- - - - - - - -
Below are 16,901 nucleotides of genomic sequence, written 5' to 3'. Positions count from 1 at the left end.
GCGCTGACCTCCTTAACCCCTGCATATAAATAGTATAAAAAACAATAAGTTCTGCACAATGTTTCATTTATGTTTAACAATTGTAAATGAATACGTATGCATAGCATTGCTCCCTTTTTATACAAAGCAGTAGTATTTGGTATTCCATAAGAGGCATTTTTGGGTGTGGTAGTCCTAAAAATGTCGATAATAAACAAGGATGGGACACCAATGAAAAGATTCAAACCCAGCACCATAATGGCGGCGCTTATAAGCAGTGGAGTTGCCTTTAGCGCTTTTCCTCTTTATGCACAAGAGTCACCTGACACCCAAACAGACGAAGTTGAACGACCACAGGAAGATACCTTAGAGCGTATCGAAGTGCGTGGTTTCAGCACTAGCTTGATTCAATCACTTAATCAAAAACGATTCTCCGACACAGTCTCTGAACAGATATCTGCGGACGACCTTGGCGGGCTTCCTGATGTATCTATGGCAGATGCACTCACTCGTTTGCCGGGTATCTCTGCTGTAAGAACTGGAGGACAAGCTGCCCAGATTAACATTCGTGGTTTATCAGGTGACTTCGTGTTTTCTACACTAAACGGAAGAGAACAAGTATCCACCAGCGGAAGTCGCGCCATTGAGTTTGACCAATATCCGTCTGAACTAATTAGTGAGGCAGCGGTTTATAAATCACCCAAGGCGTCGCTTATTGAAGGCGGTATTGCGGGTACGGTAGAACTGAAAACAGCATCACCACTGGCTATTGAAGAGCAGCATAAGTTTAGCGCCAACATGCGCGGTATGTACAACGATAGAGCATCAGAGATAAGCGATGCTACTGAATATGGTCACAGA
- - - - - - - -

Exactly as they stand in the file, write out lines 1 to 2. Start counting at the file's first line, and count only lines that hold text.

Below are 16,901 nucleotides of genomic sequence, written 5' to 3'. Positions count from 1 at the left end.
GCGCTGACCTCCTTAACCCCTGCATATAAATAGTATAAAAAACAATAAGTTCTGCACAATGTTTCATTTATGTTTAACAATTGTAAATGAATACGTATGCATAGCATTGCTCCCTTTTTATACAAAGCAGTAGTATTTGGTATTCCATAAGAGGCATTTTTGGGTGTGGTAGTCCTAAAAATGTCGATAATAAACAAGGATGGGACACCAATGAAAAGATTCAAACCCAGCACCATAATGGCGGCGCTTATAAGCAGTGGAGTTGCCTTTAGCGCTTTTCCTCTTTATGCACAAGAGTCACCTGACACCCAAACAGACGAAGTTGAACGACCACAGGAAGATACCTTAGAGCGTATCGAAGTGCGTGGTTTCAGCACTAGCTTGATTCAATCACTTAATCAAAAACGATTCTCCGACACAGTCTCTGAACAGATATCTGCGGACGACCTTGGCGGGCTTCCTGATGTATCTATGGCAGATGCACTCACTCGTTTGCCGGGTATCTCTGCTGTAAGAACTGGAGGACAAGCTGCCCAGATTAACATTCGTGGTTTATCAGGTGACTTCGTGTTTTCTACACTAAACGGAAGAGAACAAGTATCCACCAGCGGAAGTCGCGCCATTGAGTTTGACCAATATCCGTCTGAACTAATTAGTGAGGCAGCGGTTTATAAATCACCCAAGGCGTCGCTTATTGAAGGCGGTATTGCGGGTACGGTAGAACTGAAAACAGCATCACCACTGGCTATTGAAGAGCAGCATAAGTTTAGCGCCAACATGCGCGGTATGTACAACGATAGAGCATCAGAGATAAGCGATGCTACTGAATATGGTCACAGA